Kim Lisa Taylor: Well, if you’re just gonna do it in some isolated transaction, it’s not a big deal. But if this is gonna be part of your business model going forward and this is just the first person and you plan to do it again and again, then you need to set yourself up to be able to do it correctly all of the time.
Joe Fairless: And why is there a distinction between the two? Why isn’t it just one way or the other?
Kim Lisa Taylor: Well, technically you should be doing it every single time, but the reality of it is that people aren’t gonna do that. If someone were to come to me with the same scenario, I would say “Do not use that person’s money in that way. Don’t borrow their money. Set up a joint venture with them where they remain actively in control with their money and they are the ones who are making decisions on how their money is gonna be spent.”
The shift into the world of securities comes when you’re taking control of someone else’s money, and they’re no longer in control of how that money is being spent. So if you did a member-managed LLC with that person, took title to the property and then the two of you collaborated when you needed money for something, then you would say “Can you write a check for this or that?” Let them be the one actively in control of their own money, and then you don’t have to worry about all of the risks and all that.
Joe Fairless: So just simply do a joint venture agreement where it’s a member-managed LLC.
Kim Lisa Taylor: That’s right. Because if you create a manager-managed LLC, by definition now you’ve put that role of being a passive investor and you’ve put that investment back into being a security.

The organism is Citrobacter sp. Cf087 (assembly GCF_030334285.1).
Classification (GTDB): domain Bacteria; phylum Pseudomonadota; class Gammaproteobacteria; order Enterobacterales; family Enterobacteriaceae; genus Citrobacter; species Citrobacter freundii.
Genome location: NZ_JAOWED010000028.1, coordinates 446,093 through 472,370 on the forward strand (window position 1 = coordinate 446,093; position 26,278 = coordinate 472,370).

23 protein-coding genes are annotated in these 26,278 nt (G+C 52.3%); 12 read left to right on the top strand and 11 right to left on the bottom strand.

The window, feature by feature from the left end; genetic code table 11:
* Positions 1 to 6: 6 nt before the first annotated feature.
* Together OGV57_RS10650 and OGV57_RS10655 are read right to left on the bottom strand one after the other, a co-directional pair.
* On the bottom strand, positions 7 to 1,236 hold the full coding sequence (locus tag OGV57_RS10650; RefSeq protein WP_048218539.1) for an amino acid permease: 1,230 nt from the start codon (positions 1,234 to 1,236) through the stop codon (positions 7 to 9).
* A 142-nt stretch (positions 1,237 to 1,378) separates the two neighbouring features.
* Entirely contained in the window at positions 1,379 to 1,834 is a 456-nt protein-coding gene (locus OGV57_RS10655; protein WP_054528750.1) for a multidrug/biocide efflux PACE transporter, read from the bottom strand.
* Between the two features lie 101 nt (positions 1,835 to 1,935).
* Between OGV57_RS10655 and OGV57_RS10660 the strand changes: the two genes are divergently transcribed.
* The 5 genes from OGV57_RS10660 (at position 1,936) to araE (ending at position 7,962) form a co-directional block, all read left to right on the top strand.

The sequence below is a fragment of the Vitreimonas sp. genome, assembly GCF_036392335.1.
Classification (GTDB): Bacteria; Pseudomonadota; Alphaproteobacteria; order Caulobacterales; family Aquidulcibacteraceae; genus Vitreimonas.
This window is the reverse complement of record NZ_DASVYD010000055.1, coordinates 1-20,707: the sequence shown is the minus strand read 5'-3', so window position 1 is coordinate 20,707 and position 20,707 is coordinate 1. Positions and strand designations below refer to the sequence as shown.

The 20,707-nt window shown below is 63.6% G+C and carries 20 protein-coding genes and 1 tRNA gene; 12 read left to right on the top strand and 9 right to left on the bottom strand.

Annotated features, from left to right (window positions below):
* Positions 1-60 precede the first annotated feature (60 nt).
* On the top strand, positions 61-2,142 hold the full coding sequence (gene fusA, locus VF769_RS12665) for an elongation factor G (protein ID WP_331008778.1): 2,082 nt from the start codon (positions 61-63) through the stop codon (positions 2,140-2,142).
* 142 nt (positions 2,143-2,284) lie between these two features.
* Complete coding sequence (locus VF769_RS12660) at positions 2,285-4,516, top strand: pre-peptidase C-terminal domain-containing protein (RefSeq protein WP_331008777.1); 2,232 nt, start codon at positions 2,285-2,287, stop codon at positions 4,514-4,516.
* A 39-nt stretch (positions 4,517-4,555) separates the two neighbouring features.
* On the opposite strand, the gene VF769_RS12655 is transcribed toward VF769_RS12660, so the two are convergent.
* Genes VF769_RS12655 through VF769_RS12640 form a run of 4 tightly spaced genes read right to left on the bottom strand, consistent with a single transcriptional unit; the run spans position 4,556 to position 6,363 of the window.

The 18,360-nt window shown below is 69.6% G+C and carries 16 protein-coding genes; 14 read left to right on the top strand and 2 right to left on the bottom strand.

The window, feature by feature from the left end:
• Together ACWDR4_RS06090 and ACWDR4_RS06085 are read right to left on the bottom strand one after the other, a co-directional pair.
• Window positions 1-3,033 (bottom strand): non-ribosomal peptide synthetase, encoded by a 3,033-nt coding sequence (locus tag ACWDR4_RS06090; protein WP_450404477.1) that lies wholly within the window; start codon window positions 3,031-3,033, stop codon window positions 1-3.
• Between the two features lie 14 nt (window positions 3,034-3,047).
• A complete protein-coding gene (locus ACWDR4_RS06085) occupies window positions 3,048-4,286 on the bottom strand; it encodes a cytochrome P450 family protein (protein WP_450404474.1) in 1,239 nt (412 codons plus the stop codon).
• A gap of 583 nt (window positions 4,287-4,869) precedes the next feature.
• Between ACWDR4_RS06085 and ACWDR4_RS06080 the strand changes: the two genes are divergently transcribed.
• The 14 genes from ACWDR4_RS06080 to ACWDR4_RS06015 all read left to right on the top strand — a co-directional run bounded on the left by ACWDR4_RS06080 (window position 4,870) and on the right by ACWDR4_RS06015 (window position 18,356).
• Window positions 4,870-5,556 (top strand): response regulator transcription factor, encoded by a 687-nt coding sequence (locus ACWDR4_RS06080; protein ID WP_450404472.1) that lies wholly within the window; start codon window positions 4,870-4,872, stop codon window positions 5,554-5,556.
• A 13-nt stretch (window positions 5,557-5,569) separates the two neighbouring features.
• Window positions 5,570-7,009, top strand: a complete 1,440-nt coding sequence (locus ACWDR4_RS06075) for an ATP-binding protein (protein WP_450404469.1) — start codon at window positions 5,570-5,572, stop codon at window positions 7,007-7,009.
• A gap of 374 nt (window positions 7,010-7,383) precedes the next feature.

Joe Fairless: What else commonly comes up – and maybe this doesn’t commonly come up; maybe I just came up with the scenario… But I do think for fix and flippers this is an important topic, but other than what we’ve discussed, what else can you think of that you wanna mention as it relates to securities law that we should talk about?
Kim Lisa Taylor: Well, I can talk about some of my most successful clients and I can tell you that the characteristics that every one of them share is that they have figured out what investment model they wanna use, whether it’s single-family, mobile home parks, multifamily commercial properties… They’ve picked a niche and they’ve gotten really good at that niche, they’ve gotten coaching in that niche and they’ve actually hired a coach who has helped them get their first few deals done.
After that, they’ve gone on and done their own deals and they’ve been able to partner with other people who are just starting out. So my best advice is pick a niche, a real estate model that you wanna follow, learn as much as you can about it, become an expert in that field, and get a coach to help you gain that expertise. Then to get your first couple of deals done, maybe you’re gonna partner with a more experienced person who has already syndicated a few deals, already put multifamily or whatever your thing is together and done it before you.
Partner with them, learn the ropes, and then you’re gonna be able to leverage up from their experience.
Joe Fairless: What niche have you focused on from an investing standpoint?
Kim Lisa Taylor: I have single-family properties and also a multifamily apartment complex, as well as a 13 lot luxury housing development.
Joe Fairless: And which one has been pound for pound the most profitable for you?
Kim Lisa Taylor: Definitely the multifamily yields the best returns.
Joe Fairless: Where is that from a geographical standpoint and can you tell us about it?
Kim Lisa Taylor: Our property is in Columbus, Ohio.
Joe Fairless: Okay, Columbus.